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Discover New Stories: 2024 Summer Reading List for High School Students

Join us as we dive into new books this summer! The Mission Society is thrilled to launch our 2024 summer reading list for high school students across the city. This year, we collaborated with educator Kecia Dennis, who curated a selection of stories that will encourage all young people to use their imaginations, gain a new understanding of the world around them, and embark on exciting adventures all season long. 


Each year, we set out to share a book list that reflects the diverse backgrounds of our students, as well as the variety of experiences and issues that impact their daily lives. It is crucial to us that our students feel seen in the works they encounter, have the chance to expand their horizons, and have access to invaluable lessons year-round. Kecia’s 2024 list has all of this and more, giving us the opportunity to share in our love of literature and learning, and connect over our new favorite stories. 


Take a look at Kecia’s list below, and open the book on your next learning adventure! 



Blackout by Tiffany D. Jackson, Nic Stone, Angie Thomas, Ashley Woodfolk, Dhonielle Clayton, Nicola Yoon


Why You Should Read: This is a must-read tale set in New York City! The book includes six interlinked stories about teens navigating relationships and love during a power outage.


The Swag is in the Socks by Kelly J. Baptist


Why You Should Read: Xavier has no need to attract attention in his life, but his uncle has other ideas. Uncle Frankie believes that if your feet feel good, they can lead you to extraordinary places… but are those the places Xavier wants to go? This is a story about heart, confidence, and standing on your own two feet.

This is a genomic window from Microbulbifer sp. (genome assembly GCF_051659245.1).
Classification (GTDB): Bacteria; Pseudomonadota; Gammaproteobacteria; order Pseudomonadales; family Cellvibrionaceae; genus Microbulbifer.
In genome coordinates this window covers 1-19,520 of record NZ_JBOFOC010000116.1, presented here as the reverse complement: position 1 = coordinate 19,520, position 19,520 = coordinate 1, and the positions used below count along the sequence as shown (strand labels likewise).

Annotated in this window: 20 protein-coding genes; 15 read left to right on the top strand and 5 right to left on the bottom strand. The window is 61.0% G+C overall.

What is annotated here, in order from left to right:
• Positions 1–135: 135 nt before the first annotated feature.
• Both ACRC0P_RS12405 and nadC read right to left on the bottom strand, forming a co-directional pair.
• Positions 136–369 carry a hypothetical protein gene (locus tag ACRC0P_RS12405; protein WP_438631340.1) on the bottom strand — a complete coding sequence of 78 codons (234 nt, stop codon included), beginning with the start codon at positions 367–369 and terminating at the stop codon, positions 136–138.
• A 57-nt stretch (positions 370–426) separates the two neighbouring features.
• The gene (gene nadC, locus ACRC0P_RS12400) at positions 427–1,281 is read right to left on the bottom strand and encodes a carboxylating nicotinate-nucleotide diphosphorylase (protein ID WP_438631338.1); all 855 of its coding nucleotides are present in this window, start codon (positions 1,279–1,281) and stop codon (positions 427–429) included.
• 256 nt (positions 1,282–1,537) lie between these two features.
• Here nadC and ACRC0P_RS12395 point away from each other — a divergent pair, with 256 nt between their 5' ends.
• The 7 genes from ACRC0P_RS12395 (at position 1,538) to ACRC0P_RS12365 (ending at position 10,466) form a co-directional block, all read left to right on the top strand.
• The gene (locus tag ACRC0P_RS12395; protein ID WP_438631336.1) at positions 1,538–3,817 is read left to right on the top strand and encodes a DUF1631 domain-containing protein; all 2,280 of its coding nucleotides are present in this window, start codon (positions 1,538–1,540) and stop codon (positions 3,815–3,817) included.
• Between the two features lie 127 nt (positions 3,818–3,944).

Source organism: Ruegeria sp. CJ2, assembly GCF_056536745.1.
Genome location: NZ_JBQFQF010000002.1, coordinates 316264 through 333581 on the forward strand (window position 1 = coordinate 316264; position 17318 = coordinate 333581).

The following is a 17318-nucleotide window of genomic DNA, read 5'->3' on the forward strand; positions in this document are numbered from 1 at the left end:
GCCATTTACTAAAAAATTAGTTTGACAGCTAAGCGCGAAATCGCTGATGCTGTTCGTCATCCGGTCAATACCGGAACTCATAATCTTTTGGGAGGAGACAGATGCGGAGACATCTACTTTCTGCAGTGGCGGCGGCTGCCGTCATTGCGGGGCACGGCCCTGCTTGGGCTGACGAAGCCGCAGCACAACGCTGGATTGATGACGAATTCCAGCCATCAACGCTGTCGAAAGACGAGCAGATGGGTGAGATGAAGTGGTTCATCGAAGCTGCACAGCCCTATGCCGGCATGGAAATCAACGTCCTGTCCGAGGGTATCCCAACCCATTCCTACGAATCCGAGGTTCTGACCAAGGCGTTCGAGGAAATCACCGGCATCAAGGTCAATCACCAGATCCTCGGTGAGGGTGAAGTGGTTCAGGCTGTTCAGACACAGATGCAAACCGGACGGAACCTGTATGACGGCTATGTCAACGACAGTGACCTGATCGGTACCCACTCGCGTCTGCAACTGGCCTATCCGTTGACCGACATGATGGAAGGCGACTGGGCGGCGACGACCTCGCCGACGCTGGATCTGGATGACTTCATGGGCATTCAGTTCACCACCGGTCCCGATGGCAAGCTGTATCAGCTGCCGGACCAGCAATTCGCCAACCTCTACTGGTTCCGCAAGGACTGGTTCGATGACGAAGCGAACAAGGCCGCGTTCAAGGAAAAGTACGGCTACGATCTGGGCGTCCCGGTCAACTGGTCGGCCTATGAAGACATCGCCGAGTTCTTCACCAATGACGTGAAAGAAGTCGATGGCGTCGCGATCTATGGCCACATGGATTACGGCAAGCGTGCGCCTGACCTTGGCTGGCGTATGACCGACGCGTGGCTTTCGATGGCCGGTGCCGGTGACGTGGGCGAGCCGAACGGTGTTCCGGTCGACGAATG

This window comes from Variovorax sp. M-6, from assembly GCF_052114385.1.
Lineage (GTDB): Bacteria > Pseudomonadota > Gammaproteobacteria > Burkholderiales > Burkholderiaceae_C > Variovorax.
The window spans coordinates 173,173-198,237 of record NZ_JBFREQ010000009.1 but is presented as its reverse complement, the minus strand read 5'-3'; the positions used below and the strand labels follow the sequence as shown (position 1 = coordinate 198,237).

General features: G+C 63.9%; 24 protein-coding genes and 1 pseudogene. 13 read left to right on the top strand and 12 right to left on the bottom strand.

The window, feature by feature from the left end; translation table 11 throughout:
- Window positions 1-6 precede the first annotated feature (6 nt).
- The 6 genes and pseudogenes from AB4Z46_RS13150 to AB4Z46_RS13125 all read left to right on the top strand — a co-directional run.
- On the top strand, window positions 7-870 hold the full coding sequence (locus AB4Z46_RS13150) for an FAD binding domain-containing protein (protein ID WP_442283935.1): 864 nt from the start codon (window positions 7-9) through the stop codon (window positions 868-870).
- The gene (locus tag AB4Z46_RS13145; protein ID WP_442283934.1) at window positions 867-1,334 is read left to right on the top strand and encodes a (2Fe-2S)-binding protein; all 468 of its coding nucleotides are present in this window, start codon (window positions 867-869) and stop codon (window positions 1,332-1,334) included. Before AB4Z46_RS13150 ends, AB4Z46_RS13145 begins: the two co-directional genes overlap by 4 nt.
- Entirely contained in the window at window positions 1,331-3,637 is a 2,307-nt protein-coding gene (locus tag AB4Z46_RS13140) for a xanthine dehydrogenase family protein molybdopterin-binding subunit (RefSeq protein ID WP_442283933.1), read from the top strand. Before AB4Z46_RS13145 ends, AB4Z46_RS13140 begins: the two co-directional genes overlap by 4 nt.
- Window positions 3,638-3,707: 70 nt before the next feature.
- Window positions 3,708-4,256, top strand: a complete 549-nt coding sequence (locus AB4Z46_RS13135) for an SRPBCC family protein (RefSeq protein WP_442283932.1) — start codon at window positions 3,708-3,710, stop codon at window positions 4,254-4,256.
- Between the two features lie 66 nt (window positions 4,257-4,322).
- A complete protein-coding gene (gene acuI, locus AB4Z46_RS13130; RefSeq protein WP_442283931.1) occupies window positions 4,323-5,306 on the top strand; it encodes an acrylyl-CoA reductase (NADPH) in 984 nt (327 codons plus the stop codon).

Accountable by Dashka Slater


Why You Should Read: This book explores the true story of a problematic social media account and how it alters the lives of students. Social media is such a huge part of teenagers' lives, and Accountable shares an important story that demonstrates how our use of social media can impact those around us. 


Fast Pitch by Nic Stone


Why You Should Read: Fast Pitch is “a sports mystery that will keep ­readers engaged from start to finish” (School Library Journal). This is a challenging and heartwarming coming-of-age story about a softball player looking to prove herself on and off the field.



Why You Should Read: This is a fun and charming love story that whisks readers into a "pho-bidden" romance between two feuding families and their competing restaurants.


Stone Blind by Natalie Haynes


Why You Should Read: Delving into the origins of Medusa’s mythic tale, the author revitalizes and reconstructs her story, offering a timely retelling of a classic myth that speaks to us today. Strength, redemption, and courage to stand up against the “powers-at-be” will make this story an instant favorite! 


Cemetery Boys by Aiden Thomas


Why You Should Read: In this magical realism tale, Yadriel embarks on a paranormal adventure by summoning a rebellious ghost while trying to prove his gender to his family.


We are Displaced by Malala Yousafzai


Why You Should Read: An anthology filled with stories of courage, resilience, determination, and tenacity, this book touches your heart and lifts your spirits. It includes coverage of refugees from around the world, and how they found their place in new societies. Students can see themselves in the stories and develop more empathy for those around them. 


The Orphanage by the Lake by Daniel G. Miller 


Why You Should Read: This “who-done-it” novel will not disappoint! It follows a make-or-break case for a young private investigator named Hazel. This is a book for lovers of thrillers and suspense. 

 

Homes: A Refugee Story by Abu Bakr al Rabeeah and Winnie Yeung


Why You Should Read: Homes is a true story of leaving a home full of torment and violence, to find peace in a new land. This story outlines how even in a war zone, children find “normalcy” and have a story to tell. 


Thank you to Kecia Dennis for sharing this thoughtful summer reading list with our students. If you have a K-8th grade student in your life, take a look at our summer reading list curated by Scholastic

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